Najib unmoved after US lawsuits linked to 1MDB scandal

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KUALA LUMPUR: Although US prosecutors say billions of dollars were stolen from a state-owned investment fund that Malaysian Prime Minister Najib Razak founded and oversaw, his government was unmoved on Thursday by the allegations.

US prosecutors said yesterday more than USD3.5 billion was diverted from the 1Malaysia Development Berhad (1MDB) fund that Najib founded in 2009 shortly after coming to power.

The US civil suits are seeking to seize USD1 billion of the allegedly embezzled assets that were transferred into the United States using shell companies.

The lawsuit refers to a “Malaysian Official 1” – described as a high-ranking government official – who received some of the misappropriated funds, including USD681 million in March 2013.

Political risk consultants Eurasia said since Najib was not directly named in the suits that “will afford him protection.”

“Najib has become accustomed to weathering international investigations,” Eurasia said in a note to clients.

“Najib supporters placed in key positions across government (including in the Attorney-General’s office and the Malaysian Anti-Corruption Commission) will continue to shield the prime minister from any probe by blocking access to information or evidence that could implicate him,” the note said.

Najib has consistently denied any wrongdoing. Local investigations have also cleared him, although transactions related to 1MDB are under investigation in at least six countries for money-laundering, fraud and other offences.

Najib has sacked critics of the scandal within his ruling Umno, including his former deputy Muhyiddin Yassin.

When the US Justice Department announced the lawsuits, Najib was attending an open house dinner and from where he posted pictures on his Twitter account, laughing and shaking hands with the guests.

The first response from the Malaysian government to the US actions came around 12 hours later, with a Najib spokesman saying Malaysia will cooperate fully with any lawful investigation of its companies or citizens.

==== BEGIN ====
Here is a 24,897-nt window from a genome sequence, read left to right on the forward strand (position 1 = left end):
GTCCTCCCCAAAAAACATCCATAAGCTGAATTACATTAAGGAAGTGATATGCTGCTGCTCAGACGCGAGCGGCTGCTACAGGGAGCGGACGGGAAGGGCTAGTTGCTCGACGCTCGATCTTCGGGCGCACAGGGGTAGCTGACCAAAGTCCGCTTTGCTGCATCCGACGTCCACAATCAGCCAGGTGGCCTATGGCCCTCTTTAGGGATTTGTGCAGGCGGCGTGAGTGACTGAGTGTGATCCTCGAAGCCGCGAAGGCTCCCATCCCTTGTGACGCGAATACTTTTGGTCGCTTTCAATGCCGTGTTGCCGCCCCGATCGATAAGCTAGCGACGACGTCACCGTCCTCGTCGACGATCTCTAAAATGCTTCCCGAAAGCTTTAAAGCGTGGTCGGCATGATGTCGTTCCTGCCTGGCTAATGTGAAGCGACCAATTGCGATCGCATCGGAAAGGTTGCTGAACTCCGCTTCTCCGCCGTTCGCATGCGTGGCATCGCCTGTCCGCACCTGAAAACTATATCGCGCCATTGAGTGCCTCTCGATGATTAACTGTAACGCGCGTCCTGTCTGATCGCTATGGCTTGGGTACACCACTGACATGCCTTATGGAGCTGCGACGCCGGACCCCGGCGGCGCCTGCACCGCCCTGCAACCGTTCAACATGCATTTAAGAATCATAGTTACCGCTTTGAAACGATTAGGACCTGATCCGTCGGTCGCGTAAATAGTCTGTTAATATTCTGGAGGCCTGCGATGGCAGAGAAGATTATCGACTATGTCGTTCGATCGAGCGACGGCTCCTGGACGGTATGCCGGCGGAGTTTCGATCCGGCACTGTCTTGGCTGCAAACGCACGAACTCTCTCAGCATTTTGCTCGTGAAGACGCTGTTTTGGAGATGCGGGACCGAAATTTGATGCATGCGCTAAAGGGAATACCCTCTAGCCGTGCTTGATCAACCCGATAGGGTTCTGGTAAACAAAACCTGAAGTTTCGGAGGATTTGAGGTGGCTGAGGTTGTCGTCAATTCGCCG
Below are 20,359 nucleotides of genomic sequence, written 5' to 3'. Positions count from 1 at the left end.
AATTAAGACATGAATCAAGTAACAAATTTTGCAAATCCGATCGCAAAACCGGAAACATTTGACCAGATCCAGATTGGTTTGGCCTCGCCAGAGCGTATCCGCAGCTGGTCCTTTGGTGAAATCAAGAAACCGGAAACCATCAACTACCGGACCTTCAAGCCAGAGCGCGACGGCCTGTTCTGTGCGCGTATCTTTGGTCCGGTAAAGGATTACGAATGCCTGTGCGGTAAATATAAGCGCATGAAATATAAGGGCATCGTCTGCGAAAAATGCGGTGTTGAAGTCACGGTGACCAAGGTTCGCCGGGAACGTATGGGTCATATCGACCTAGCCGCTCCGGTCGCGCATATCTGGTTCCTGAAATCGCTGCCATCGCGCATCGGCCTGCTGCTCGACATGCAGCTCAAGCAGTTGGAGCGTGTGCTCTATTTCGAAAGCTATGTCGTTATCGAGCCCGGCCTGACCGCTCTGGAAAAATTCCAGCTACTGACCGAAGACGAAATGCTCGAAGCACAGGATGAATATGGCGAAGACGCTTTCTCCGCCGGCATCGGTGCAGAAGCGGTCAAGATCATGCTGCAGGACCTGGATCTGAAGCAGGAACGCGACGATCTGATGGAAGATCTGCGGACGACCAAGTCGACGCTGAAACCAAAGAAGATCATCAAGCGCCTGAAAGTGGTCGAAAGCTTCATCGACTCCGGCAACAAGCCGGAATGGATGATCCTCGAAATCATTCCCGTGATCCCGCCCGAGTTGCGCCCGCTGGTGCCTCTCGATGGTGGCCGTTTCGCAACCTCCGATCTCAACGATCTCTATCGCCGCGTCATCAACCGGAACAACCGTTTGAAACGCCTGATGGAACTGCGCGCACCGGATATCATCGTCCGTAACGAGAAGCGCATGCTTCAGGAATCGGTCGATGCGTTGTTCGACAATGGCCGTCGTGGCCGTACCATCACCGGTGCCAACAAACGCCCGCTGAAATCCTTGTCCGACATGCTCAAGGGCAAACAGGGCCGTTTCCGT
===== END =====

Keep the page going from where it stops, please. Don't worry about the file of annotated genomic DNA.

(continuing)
A minister said on Thursday that Malaysia has nothing to hide and that “1MDB has been the subject of an unprecedented politically-motivated attack, the objective of which was to unseat a democratically-elected head of government.”

The action by the Justice Department may strain diplomatic ties between the United States and predominantly Muslim Malaysia. The Obama administration sees Kuala Lumpur as a key partner in its fight against radical Islamists and Najib as a key ally in Obama’s strategic pivot to Asia.

Malaysia media ignores story

The story about the US lawsuits made headlines around the world, but not in Malaysia, where major local newspapers, controlled directly or indirectly by ruling political parties, and the state news agency largely ignored it on Thursday.

In the past, the government has cited the need to maintain public order in justifying its restrictions on stories about the 1MDB scandal.

Malaysians, who have borne the brunt of the allegations as the ringgit currency fell to a 17-year low in 2015 at the height of the corruption allegations, took to Twitter to praise the US action.

“The Malaysian people were defrauded on an enormous scale…” FBI Deputy Director Andrew McCabe said at a briefing in Washington on Wednesday night.

The hashtag #MalaysianOfficial1 was trending on Thursday.

The scandal does not appear to have hurt Najib at recent polls.

Najib’s coalition won big electoral victories in state and parliamentary by-elections last month, as local issues took prominence over the 1MDB scandal.

Malaysia’s fragmented Opposition parties have been in disarray over policy differences after winning the popular vote in the last general election in 2013. Their most popular leader Anwar Ibrahim is in jail on a sodomy conviction which critics allege was politically motivated.

But former prime minister Dr Mahathir Mohamad said today Malaysians should push for a referendum on Najib’s leadership as he launched a new Opposition front that Anwar has endorsed.